MEXICO--Independent El Norte (1/9): "Will George Bush keep his commitment toward Mexico or will he inaugurate another term of the same old thing?... If Bush makes free trade with the rest of the continent a top priority, the rebalance of the Mexican relationship will probably be left on a secondary level. He will have to deal with isolationist Republicans and divided Democrats.... And if the U.S. economy suffers a bad landing, the proposal of relaxing the migration laws toward Mexico will become a thorny theme."

CHILE--Leading-circulation, popular, independent La Tercera (12/19): "Everything seems to show that the Republican administration is more inclined to hear Chile's wishes in regard to an FTAA than a Democratic administration.... But it is not wise to raise expectations.... An FTAA with Chile is far from being [Bush's] top priority...(and) a Republican majority does not guarantee rapid negotiation."

ECUADOR--Guayaquil's conservative El Telegrafo (12/19): "Another factor that should make the new president worry about Latin America is that our economies are more interdependent all the time. It has gotten to the point that a bad situation in one region has repercussions in the other. It is thus in America's interest that Latin American economies not deteriorate."

VENEZUELA--Leading, liberal El Nacional (12/30): "But contrary to what respected U.S. newspapers have said...George W. Bush is going to get along very well with Hugo Chavez. First there is the petroleum issue, an activity that the Bush family manages well because it is part of the economic dynamic of their state. Texas oil wells have become profitable again thanks to the higher world prices, and no one is going to kill the goose that lays the golden eggs."

JAMAICA--Business-oriented, centrist Sunday Observer (12/17): "The that General Powell may be more empathetic to the developing world."


MEXICO--Nationalist Excelsior (1/19): "With regards to migration, traditionally the Republicans are more reluctant to accept immigrants. The Democrats have held a more flexible attitude and a more open policy."

PARAGUAY--Conservative, nationalistic La Nacion (12/27): "Paraguayans can hope, according to Republican [Party] tradition, that the United States will support democracy in Paraguay, but the authentic kind, the kind born through free elections.... This is the premise on which it is probable the new State Department will work, along the lines of the formula announced by Colin Powell of 'supporting governments elected by the people.'"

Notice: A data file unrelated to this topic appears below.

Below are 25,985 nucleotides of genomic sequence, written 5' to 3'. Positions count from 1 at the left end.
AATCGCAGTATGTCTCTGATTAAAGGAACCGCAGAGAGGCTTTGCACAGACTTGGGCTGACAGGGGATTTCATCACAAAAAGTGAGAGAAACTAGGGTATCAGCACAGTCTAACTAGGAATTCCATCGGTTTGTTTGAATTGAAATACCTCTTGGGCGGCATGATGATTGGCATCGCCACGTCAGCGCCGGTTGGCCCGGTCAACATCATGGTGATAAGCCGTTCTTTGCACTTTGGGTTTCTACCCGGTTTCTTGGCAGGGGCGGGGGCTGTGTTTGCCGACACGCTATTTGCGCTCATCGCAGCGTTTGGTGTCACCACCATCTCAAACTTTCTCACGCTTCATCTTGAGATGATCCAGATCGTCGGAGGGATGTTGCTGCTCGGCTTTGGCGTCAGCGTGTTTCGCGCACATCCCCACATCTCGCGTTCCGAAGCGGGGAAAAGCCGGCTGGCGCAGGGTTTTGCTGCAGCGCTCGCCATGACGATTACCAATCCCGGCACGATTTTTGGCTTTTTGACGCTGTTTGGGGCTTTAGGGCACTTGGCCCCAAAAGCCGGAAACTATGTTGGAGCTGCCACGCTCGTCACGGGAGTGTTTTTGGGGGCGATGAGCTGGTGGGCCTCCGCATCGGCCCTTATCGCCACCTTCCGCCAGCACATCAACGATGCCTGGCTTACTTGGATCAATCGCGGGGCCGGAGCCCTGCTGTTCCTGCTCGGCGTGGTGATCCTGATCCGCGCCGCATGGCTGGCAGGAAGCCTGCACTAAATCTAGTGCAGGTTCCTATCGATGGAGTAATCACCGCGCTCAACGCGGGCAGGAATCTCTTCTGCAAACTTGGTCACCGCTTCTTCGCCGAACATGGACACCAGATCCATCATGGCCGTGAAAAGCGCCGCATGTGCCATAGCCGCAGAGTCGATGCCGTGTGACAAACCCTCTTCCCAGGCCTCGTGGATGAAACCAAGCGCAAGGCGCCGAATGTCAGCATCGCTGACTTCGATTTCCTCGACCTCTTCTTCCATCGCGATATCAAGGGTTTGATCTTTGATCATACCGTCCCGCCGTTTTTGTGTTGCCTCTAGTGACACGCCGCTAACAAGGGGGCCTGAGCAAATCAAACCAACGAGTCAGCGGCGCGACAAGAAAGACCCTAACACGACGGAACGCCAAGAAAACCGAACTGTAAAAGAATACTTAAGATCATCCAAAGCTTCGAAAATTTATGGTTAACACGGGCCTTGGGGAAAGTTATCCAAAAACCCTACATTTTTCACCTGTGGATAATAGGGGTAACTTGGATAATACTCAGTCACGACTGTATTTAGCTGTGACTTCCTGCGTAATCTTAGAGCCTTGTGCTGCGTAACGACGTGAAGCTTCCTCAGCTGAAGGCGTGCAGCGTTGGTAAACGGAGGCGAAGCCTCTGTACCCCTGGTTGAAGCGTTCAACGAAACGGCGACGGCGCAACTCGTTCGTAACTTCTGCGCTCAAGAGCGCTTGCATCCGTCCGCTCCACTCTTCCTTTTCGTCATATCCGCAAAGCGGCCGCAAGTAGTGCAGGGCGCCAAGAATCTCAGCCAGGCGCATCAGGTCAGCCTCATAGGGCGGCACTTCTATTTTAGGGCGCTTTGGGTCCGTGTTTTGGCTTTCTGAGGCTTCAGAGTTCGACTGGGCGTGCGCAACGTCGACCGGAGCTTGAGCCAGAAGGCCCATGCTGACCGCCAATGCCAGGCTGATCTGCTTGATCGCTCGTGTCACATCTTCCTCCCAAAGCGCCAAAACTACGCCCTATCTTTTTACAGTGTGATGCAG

ARGENTINA--Leading Clarin (1/13): "The death one of the thorniest chapters of Bush's political agenda."

PERU--Center-left La Republica (1/8): "The record death penalty sentences in Texas during [Bush's] administration show very clearly that we are facing someone who proudly stands as an extreme-rightist in the political spectrum.... Regarding Latin America, his ideas don't go farther than to keeping the backyard in order. Could anyone be enthused?"


CANADA--Liberal Toronto Star (1/10): "Oil exploration--and eventually its production--in the Far North will raise important crossborder issues of environmental protection and, as urgently, of Canadian sovereignty, since the United States has never accepted Canada's claim to 'own' the waters between the Arctic islands."

PART III. Methodology

This analysis is based on 387 editorials from overseas media--primarily newspapers and a few broadcast outlets--in 67 countries, published between December 14, 2000 and January 19, 2001. U.S. embassies abroad surveyed major media, submitting editorials and op-ed pieces to INR/R's Media Reaction Branch.

Regional Distribution of Source Material

Source material is broken down by region as follows:

editorials countries

EUROPE 176 23






Characterization of Media

This survey covers a broad cross-section of the world's media, with views from newspapers and broadcast media of all political persuasions--conservative, centrist and liberal--represented. Independent as well as government-run and owned media are included. Some editorials contained more than comment. For example, one editorial may have offered opinions on both international security and human rights issues.


Europe Middle East East Asia South Asia Africa Western Hemisphere

This site is produced and maintained by the U.S. Department of State. Links to other Internet sites should not be construed as an endorsement of the views contained therein.